By Claudia Lauer
A Philadelphia officer faces aggravated assault charges after video surfaced of him striking a student protester in the head with a metal baton, District Attorney Larry Krasner said Friday night.
Police Staff Inspector Joseph Bologna has also been charged with reckless endangerment and possession of an instrument of crime.
Police Commissioner Danielle Outlaw had said earlier Friday that the officer had been taken off street duty during the investigation.
Video circulating widely on Twitter shows Bologna hitting a 21-year-old Temple University student in the head and neck area with a baton, before the student is knocked to the ground and another officer put his knee on him to keep him down.
Jonathan Feinberg, an attorney representing the protester, Evan Gorski, said Friday that the engineering student was at home recovering from his injuries after being in custody for almost 40 hours earlier this week.
Gorski needed about 10 staples and 10 stitches to close his wound, Krasner’s office said.
Outlaw said her agency was reviewing videos that showed police officers in violent confrontations with people protesting the death of George Floyd.
Lawyers, protesters, legal observers and a handful of activist organizations have strongly criticized multiple instances of police use of force during the protests, many recorded by reporters or posted on social media. A confrontation Monday involving officers firing tear gas and rubber bullets at protesters who had gotten on to Interstate 676 and were trying to retreat up a steep embankment has drawn national attention.
Outlaw said she had seen several of the videos and while some of the use of force seemed to be within department policy, some were “disturbing.”
“I am deeply concerned about this, and as a result I have initiated several concurrent internal affairs investigations,” Outlaw said.
Prosecutors used the video of Bologna to decline charges against Gorski.
Feinberg said it was his understanding that Gorski was initially arrested Monday on allegations he had assaulted an officer and somehow injured him, but the district attorney’s office declined to file charges against him.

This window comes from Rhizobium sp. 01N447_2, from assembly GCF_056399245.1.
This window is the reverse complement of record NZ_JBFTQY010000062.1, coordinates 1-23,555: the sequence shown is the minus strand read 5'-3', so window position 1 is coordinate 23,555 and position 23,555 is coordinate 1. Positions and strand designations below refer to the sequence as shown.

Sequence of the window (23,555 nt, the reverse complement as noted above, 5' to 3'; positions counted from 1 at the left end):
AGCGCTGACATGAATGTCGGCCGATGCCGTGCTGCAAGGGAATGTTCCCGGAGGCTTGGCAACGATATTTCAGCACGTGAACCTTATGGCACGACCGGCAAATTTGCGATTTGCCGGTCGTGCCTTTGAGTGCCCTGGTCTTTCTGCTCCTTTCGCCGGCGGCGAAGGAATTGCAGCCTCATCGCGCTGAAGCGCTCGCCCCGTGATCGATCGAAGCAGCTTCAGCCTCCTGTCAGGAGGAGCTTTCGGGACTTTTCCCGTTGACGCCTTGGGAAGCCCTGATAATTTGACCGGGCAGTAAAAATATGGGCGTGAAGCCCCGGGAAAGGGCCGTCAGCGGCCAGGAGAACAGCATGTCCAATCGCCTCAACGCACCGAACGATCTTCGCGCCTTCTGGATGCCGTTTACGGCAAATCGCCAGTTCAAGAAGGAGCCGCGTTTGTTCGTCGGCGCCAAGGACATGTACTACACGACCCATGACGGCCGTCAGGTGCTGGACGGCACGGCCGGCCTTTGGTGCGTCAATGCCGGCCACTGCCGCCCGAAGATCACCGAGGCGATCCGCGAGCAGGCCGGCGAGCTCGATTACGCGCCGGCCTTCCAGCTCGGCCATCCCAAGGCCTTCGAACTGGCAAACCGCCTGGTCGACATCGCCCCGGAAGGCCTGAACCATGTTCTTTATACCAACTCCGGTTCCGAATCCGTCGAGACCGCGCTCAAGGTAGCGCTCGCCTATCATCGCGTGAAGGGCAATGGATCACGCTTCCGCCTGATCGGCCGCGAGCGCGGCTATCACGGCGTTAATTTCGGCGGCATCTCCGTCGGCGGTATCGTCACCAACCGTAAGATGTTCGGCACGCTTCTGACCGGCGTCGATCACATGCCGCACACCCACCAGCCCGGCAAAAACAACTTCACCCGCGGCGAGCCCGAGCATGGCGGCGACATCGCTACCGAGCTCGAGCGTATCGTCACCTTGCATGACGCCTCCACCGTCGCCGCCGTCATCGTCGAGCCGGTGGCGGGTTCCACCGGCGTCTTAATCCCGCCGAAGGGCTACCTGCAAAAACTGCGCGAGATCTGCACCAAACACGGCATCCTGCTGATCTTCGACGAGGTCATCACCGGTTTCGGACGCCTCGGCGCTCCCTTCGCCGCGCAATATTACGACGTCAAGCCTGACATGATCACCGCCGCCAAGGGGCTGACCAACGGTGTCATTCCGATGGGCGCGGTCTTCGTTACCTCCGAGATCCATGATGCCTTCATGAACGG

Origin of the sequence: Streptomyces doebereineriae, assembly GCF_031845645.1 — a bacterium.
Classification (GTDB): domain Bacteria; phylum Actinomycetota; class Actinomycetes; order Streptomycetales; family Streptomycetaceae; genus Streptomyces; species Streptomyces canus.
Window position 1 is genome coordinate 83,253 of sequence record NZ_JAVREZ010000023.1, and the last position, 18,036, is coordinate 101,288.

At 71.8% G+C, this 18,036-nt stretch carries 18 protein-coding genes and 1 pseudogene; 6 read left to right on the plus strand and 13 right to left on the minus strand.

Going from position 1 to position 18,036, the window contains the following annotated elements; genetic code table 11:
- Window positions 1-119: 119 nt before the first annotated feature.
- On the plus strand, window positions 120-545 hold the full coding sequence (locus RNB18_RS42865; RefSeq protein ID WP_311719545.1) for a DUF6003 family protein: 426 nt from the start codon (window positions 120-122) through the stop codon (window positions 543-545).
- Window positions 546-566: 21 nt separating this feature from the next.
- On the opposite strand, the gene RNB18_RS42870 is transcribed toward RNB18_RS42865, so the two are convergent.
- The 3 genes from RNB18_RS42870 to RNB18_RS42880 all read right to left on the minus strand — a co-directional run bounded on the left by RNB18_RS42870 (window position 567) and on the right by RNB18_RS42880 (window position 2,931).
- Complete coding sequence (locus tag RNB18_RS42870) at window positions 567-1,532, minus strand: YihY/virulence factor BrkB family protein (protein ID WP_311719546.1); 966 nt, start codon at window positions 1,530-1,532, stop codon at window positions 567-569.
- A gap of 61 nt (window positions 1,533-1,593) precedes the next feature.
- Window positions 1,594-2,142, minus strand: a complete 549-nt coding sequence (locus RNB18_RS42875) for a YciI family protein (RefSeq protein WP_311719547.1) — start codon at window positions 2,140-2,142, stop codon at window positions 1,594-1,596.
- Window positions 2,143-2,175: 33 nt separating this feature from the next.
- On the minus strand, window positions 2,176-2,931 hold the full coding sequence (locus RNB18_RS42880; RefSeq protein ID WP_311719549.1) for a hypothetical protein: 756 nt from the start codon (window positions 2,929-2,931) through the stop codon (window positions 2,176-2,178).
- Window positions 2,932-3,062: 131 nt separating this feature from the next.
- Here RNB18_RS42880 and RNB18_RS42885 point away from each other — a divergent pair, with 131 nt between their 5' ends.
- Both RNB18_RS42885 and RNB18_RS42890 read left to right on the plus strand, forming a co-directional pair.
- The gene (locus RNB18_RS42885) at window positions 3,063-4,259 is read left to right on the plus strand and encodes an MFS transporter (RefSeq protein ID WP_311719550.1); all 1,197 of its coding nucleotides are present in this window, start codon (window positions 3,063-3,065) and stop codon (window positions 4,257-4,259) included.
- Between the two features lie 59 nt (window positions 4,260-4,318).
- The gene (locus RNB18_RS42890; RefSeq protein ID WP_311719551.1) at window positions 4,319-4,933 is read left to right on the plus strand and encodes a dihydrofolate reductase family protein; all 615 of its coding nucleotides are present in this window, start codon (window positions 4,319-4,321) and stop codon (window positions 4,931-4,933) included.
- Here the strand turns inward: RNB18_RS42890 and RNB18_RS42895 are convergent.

In one video, a group of protesters can be seen engaging with bicycle officers in a grassy area near the Benjamin Franklin Parkway on Monday night. It was unclear what caused the interaction to escalate, but Gorski is seen reaching out to separate another protester from the officer’s grip before he is struck.
“It happened in broad daylight, with hundreds if not thousands of people around,” Feinberg said. “This officer had to know what he was doing was observable… to everyone who was there, and he did it anyway.”
John McNesby, president of the FOP 5 Lodge, released a statement Friday night saying the union is “disgusted” by Krasner’s announcement.
A short time before a 6 p.m. curfew took effect Monday, police officers were recorded by reporters, protesters and observers lobbing smoke canisters, tear gas and shooting projectiles later identified as bean bags and “OC pellets” — a type of rubber bullet — at the protesters who were clambering up a steep embankment and over a fence to get off the highway and try to escape the tear gas.
Officers continued to fire even as the protesters retreated.
Outlaw and Mayor Jim Kenney defended the use of tear gas. Outlaw said one of the incidents that led to the use of force was protesters surrounding a state trooper who was alone in his car, rocking it back and forth and vandalizing it.
Trooper William Butler wrote in a short summary that the unnamed trooper became stuck in traffic as it backed up because of protesters. The trooper said a group of protesters surrounded the marked patrol car in traffic and vandalized it.
Butler said the event is still under investigation.
Philadelphia Controller Rebecca Rhynhart announced she also planned to investigate officer actions during the protests. Outlaw issued a memo to officers after the highway clash directing them to radio in any use of force as it occurred, in addition to filing standard written reports. Outlaw said the city has made 759 arrests, including 231 for looting or burglary. Twenty-seven officers have been injured, and one remains hospitalized.
The police union is offering a $10,000 reward that leads to the arrest of three suspects related to the theft of dangerous chemical and oxygen tanks stolen in the city.
Police learned of the thefts last Thursday morning from a business in Northeast Philadelphia.
“These tanks are extremely dangerous if they end up in the wrong hands,” said McNesby. “We need to get these tanks and suspects off the street right away before someone is seriously injured.”